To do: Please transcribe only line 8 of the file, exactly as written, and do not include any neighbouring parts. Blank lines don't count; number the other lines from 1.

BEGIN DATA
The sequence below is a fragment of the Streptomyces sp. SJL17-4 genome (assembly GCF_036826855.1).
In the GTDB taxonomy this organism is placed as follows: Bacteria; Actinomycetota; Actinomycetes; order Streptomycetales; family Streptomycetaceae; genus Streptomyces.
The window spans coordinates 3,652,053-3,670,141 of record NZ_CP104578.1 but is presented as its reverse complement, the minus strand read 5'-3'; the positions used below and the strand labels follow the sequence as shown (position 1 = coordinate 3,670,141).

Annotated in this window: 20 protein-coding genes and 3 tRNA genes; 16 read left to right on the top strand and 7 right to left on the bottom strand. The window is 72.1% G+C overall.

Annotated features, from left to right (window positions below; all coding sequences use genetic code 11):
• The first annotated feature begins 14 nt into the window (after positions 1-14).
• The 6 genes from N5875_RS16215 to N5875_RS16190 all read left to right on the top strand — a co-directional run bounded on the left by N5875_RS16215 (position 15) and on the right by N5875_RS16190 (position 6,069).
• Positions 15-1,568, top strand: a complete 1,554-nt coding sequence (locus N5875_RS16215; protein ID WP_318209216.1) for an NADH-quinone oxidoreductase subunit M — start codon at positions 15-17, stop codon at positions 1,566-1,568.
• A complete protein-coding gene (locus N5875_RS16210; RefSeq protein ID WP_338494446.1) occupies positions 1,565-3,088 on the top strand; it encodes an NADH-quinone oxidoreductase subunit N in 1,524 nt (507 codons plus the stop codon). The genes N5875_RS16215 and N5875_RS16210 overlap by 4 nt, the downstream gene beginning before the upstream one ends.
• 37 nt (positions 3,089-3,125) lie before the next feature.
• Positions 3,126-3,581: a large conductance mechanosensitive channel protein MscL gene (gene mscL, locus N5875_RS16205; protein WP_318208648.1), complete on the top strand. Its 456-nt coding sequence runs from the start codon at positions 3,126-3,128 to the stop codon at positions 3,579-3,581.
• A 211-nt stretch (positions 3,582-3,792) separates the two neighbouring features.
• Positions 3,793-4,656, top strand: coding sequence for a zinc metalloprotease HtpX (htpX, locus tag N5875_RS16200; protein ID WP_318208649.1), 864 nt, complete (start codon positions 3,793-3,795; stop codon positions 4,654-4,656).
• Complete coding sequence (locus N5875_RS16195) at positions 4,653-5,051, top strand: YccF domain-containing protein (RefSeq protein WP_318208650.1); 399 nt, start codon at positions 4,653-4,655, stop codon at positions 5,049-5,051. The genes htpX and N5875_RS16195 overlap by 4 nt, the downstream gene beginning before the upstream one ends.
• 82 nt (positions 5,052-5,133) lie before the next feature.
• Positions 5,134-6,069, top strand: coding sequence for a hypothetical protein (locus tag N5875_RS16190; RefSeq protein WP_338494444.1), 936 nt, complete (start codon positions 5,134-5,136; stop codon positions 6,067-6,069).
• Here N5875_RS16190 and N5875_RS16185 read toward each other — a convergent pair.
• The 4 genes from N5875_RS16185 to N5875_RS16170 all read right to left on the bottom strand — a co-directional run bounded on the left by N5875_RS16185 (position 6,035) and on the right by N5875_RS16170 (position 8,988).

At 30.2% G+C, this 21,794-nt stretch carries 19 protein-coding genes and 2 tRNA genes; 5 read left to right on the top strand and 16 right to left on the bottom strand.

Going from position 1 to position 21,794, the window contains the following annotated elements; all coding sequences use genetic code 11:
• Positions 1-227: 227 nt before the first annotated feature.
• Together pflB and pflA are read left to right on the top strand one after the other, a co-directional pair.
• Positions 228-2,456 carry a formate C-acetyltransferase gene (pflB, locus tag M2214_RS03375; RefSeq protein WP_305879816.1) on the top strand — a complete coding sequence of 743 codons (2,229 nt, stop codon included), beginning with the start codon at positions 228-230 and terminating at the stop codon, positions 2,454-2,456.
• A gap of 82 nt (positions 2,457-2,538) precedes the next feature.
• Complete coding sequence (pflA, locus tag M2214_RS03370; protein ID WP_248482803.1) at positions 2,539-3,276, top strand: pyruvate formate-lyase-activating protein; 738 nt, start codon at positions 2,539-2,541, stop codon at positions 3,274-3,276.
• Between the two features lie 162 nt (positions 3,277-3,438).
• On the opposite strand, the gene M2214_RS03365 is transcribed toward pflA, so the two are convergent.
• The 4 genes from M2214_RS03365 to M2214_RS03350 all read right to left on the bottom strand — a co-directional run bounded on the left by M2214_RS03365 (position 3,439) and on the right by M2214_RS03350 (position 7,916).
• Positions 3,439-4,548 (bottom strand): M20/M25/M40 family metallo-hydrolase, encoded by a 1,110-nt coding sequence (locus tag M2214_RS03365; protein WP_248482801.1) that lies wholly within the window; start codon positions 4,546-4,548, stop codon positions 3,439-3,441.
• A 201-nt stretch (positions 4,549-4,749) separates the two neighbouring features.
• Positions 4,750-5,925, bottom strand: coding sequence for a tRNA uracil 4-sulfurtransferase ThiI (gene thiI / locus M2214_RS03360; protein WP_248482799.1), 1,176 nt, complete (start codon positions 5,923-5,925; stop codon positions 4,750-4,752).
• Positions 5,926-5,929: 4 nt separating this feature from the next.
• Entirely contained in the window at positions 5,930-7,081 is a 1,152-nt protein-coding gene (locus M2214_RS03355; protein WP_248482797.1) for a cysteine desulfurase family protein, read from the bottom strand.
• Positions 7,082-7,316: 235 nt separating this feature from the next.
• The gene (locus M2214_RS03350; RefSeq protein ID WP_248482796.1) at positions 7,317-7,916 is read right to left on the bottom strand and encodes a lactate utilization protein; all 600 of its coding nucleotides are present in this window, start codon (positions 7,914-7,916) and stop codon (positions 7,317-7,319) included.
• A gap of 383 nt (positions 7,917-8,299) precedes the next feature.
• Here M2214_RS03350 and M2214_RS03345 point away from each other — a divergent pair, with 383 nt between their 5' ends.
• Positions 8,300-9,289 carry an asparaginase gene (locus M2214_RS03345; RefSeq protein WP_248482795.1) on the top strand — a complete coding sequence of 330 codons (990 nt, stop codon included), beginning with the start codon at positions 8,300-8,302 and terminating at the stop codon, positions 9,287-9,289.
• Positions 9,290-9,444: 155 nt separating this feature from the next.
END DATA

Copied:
• Positions 15-1,568, top strand: a complete 1,554-nt coding sequence (locus N5875_RS16215; protein ID WP_318209216.1) for an NADH-quinone oxidoreductase subunit M — start codon at positions 15-17, stop codon at positions 1,566-1,568.